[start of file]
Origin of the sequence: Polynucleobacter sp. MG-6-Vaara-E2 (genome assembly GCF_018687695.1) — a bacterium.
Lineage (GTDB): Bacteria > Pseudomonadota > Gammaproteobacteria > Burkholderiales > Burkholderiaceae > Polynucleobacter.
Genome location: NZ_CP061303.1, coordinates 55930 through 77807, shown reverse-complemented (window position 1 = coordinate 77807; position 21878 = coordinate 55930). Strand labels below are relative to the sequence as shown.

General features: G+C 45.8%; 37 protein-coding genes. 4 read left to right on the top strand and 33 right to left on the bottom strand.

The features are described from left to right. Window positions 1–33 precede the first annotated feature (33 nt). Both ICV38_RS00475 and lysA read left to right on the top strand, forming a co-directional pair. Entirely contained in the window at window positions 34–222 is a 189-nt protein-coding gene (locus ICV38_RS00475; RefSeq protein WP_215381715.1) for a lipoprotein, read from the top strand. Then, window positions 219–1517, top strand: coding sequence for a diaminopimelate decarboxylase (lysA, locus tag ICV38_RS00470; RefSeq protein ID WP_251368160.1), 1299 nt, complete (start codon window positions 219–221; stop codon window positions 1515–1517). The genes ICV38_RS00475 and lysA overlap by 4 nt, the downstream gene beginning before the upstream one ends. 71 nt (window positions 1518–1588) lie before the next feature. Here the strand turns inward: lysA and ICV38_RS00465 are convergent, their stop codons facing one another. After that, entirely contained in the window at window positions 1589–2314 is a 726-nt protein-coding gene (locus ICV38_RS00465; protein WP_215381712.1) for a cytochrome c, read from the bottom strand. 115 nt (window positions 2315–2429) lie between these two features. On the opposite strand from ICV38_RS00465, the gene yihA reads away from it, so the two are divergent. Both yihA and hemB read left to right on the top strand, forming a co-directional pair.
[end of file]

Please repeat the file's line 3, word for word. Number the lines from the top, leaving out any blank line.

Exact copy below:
Genome location: NZ_CP061303.1, coordinates 55930 through 77807, shown reverse-complemented (window position 1 = coordinate 77807; position 21878 = coordinate 55930). Strand labels below are relative to the sequence as shown.